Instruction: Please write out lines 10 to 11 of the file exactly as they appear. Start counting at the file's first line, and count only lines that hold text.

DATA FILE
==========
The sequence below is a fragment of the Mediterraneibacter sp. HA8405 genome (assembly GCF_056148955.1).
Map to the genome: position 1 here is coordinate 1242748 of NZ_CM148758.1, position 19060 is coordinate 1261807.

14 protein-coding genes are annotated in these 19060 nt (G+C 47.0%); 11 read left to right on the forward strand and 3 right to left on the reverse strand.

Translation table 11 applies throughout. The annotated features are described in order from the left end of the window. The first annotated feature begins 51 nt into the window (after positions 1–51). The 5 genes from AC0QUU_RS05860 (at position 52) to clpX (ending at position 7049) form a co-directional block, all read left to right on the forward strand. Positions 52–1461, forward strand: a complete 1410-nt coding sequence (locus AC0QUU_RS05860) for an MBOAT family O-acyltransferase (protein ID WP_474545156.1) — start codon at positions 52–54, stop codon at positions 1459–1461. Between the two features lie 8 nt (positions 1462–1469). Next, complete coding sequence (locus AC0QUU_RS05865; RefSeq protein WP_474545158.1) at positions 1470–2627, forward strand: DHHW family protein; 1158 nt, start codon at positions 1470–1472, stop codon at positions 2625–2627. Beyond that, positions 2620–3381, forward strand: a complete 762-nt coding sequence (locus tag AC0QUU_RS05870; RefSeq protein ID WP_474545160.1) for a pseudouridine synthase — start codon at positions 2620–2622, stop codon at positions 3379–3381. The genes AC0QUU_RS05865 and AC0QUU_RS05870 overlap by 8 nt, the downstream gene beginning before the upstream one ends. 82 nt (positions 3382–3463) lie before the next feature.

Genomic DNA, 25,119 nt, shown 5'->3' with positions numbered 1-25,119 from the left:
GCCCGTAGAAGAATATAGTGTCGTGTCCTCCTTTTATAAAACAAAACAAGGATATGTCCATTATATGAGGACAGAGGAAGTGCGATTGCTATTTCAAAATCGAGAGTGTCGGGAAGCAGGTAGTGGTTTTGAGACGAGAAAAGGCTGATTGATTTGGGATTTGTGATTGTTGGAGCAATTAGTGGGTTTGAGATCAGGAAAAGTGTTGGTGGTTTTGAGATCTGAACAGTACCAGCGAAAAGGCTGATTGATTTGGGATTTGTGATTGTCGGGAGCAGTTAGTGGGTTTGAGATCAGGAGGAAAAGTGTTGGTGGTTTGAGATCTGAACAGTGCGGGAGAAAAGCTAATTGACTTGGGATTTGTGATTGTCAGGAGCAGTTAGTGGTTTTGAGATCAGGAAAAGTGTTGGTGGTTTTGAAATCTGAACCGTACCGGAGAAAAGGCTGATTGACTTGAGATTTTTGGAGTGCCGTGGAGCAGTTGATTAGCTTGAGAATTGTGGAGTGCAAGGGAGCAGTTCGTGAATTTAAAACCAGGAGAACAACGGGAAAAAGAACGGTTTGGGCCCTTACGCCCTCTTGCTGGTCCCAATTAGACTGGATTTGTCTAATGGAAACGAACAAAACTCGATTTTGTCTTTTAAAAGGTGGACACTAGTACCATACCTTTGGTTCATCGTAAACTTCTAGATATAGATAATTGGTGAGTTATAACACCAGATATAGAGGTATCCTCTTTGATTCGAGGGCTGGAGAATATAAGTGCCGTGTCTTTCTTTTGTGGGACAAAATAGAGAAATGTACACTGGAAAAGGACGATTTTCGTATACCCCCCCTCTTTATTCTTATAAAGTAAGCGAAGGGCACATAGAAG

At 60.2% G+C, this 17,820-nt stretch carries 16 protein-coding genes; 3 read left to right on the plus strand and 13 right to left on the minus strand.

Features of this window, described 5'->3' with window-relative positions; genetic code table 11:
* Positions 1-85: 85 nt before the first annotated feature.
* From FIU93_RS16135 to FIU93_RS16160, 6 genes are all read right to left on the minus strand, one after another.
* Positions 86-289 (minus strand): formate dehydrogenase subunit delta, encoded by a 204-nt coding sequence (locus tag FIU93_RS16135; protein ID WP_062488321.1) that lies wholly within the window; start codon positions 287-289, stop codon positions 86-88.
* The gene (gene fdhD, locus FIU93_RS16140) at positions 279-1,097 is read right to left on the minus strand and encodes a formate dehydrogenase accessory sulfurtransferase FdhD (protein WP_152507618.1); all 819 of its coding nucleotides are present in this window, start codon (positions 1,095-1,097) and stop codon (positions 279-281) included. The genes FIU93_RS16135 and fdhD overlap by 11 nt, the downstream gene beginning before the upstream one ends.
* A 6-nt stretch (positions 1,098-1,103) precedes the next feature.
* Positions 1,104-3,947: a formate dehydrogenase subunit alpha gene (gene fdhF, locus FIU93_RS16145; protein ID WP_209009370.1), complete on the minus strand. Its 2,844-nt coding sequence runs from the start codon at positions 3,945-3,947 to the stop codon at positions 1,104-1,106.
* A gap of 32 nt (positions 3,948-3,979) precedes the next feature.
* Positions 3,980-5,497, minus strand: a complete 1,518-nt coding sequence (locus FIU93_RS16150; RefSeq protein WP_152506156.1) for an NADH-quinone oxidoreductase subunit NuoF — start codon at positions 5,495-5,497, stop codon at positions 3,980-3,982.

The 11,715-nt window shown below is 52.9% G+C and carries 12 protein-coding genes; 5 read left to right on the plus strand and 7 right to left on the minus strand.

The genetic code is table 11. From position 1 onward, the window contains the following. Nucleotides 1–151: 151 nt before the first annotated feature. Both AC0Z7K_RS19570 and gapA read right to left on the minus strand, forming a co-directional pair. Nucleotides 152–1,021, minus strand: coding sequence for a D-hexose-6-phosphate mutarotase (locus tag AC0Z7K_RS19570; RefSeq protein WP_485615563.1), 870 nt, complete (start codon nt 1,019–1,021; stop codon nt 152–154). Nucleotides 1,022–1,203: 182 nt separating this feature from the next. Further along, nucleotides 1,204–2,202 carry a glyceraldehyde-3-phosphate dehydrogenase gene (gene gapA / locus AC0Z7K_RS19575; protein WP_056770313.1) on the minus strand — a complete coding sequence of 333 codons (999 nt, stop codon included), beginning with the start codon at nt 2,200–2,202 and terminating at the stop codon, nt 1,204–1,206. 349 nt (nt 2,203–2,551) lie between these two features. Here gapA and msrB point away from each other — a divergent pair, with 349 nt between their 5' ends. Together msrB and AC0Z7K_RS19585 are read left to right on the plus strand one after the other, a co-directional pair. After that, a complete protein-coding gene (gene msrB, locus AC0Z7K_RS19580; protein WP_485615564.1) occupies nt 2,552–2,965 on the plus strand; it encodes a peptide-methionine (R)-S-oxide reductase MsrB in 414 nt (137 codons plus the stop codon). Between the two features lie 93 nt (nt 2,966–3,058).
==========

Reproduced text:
* From FIU93_RS16135 to FIU93_RS16160, 6 genes are all read right to left on the minus strand, one after another.
* Positions 86-289 (minus strand): formate dehydrogenase subunit delta, encoded by a 204-nt coding sequence (locus tag FIU93_RS16135; protein ID WP_062488321.1) that lies wholly within the window; start codon positions 287-289, stop codon positions 86-88.